Something a little different today…

I had the opportunity to practice some basic drawing skills last weekend. Going back to the ‘drawing’ board once in a while is a good idea; it keeps you from getting lazy!

Shading gives an object a three dimensional quality. Additionally, that object casts a shadow onto whatever background it rests upon. Being able to correctly add these to your drawing will make it realistic. The object I practiced this weekend was a sphere. I’ll show you the progression. There is specific terminology for the lines and shadows, but I skipped those for simplicity’s sake.

First, and obviously, you have to draw a circle. Using a jar lid as a template, I traced. Next you have to decide where the light source is coming from. In my drawing it is coming from the right. Further into the drawing I will make adjustments to the direction slightly, but this works for getting started. The ‘light’ lines will give you the basic dimension of the cast shadow, as well. The cast shadow of the sphere will be roughly perpendicular to the light lines.

Next, I shaded the circle as if the light was coming slightly above and in front of the light. On a sphere, there will be no straight lines, all the shadows will be curved. And the shadow will fade gradually with the curvature. The second photo shows a 1 to 5 scale of tones from light to dark. Notice that the darkest part of the sphere doesn’t extend all the way to the surface it’s resting on. That’s because there will be a little reflected light from the surface. The cast shadow will also consist of a gradation of shades with the darkest being directly under the sphere.

Now it’s time for subtle adjustments. Notice in the first photo, the the darkest part of the shadow on the sphere is higher than in the second. This shadow should meet up with the shadow cast on the the surface. I corrected it by the second photo. Next, in above photo, there are still distinct lines from when I drew my original circle. Find them on the lower left and upper right of the sphere. Those kind of lines don’t exist in nature. Finally, the cast shadow is too far forward based on where I’ve placed the light source. This angle needs to be adjusted. Here is the final result:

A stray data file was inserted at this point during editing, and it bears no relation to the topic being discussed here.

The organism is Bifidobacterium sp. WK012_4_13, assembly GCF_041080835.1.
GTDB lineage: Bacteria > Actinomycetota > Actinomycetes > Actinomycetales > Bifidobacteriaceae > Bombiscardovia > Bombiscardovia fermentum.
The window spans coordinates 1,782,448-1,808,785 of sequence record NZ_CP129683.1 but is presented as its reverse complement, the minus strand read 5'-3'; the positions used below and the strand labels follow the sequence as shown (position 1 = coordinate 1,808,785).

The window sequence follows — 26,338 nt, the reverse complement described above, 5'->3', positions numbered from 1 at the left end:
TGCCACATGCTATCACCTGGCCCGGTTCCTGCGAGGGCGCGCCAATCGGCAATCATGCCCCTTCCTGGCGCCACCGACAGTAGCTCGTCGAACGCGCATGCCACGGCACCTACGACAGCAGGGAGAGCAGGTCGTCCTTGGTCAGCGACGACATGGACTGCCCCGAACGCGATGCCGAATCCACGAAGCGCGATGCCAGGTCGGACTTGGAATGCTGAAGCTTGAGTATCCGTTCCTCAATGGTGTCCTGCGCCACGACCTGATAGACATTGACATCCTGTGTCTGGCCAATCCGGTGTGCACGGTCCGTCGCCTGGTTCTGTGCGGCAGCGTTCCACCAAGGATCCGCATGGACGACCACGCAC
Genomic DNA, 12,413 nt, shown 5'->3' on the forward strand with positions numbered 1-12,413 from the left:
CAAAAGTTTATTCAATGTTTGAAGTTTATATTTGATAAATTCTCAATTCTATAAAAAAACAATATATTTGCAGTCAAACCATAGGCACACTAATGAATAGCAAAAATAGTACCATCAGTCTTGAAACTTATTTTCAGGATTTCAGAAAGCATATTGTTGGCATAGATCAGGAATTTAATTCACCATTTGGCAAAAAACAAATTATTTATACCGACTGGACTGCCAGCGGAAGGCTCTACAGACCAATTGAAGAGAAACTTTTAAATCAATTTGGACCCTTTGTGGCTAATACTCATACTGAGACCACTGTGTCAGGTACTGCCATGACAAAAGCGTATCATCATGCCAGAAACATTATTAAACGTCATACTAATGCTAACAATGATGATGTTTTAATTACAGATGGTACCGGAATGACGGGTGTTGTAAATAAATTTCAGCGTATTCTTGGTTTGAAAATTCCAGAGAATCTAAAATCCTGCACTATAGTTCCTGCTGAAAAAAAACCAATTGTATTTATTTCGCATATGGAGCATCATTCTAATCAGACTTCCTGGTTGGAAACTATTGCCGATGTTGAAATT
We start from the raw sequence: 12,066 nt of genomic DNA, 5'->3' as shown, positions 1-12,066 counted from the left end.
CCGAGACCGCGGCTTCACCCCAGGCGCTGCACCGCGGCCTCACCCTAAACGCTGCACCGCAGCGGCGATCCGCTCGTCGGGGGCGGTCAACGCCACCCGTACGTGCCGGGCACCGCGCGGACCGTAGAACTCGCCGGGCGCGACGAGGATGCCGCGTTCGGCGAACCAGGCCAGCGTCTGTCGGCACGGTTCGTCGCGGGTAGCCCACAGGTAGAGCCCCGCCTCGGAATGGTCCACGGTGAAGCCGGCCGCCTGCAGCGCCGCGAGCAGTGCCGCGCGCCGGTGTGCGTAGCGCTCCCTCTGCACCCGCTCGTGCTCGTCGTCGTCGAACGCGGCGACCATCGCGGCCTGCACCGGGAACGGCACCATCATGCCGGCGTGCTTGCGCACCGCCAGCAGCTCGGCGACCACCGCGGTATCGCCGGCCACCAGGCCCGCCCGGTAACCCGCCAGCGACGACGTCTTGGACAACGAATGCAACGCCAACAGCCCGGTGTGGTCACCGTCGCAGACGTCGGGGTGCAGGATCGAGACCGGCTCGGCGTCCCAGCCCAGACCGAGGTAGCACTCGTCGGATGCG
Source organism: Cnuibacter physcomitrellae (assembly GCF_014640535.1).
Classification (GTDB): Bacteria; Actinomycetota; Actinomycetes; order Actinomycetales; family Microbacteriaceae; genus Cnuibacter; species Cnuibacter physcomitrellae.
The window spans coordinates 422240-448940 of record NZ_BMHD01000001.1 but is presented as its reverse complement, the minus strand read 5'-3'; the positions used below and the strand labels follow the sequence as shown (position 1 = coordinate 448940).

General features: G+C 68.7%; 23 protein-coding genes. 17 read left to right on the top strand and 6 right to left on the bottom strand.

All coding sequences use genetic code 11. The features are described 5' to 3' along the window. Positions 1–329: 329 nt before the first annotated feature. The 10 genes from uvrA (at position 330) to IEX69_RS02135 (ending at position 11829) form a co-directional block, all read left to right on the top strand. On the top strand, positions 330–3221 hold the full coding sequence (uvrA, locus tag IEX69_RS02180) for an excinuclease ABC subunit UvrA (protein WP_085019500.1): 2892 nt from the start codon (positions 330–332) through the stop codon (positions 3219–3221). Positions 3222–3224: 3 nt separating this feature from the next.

I don’t pretend to be an expert; in fact I’m still learning a lot of the basics, still. However, I thought this might encourage others to pick up the pencil or pen and give it a try. Have a great Friday!

Painting (18) The Wild Atlantic Way

I’ve been wanting to experiment with monochrome painting using ‘black’ made by mixing other colors together. One combination is to use Phthalo blue, burnt umber and cadmium red in fairly equal parts. I expected to get a purplish ‘black’ but ended up with a deep blue-green ‘black’ instead. My plan was to paint “Passchendaele” – the sea of mud, the burned tree stumps and the water filled shell holes. But this color just had ‘ocean’ written all over it. I’ll have to try again for that purplish ‘black’. Meanwhile, here is my stormy sea painting; I’d like to imagine it’s just off the West Coast of Ireland: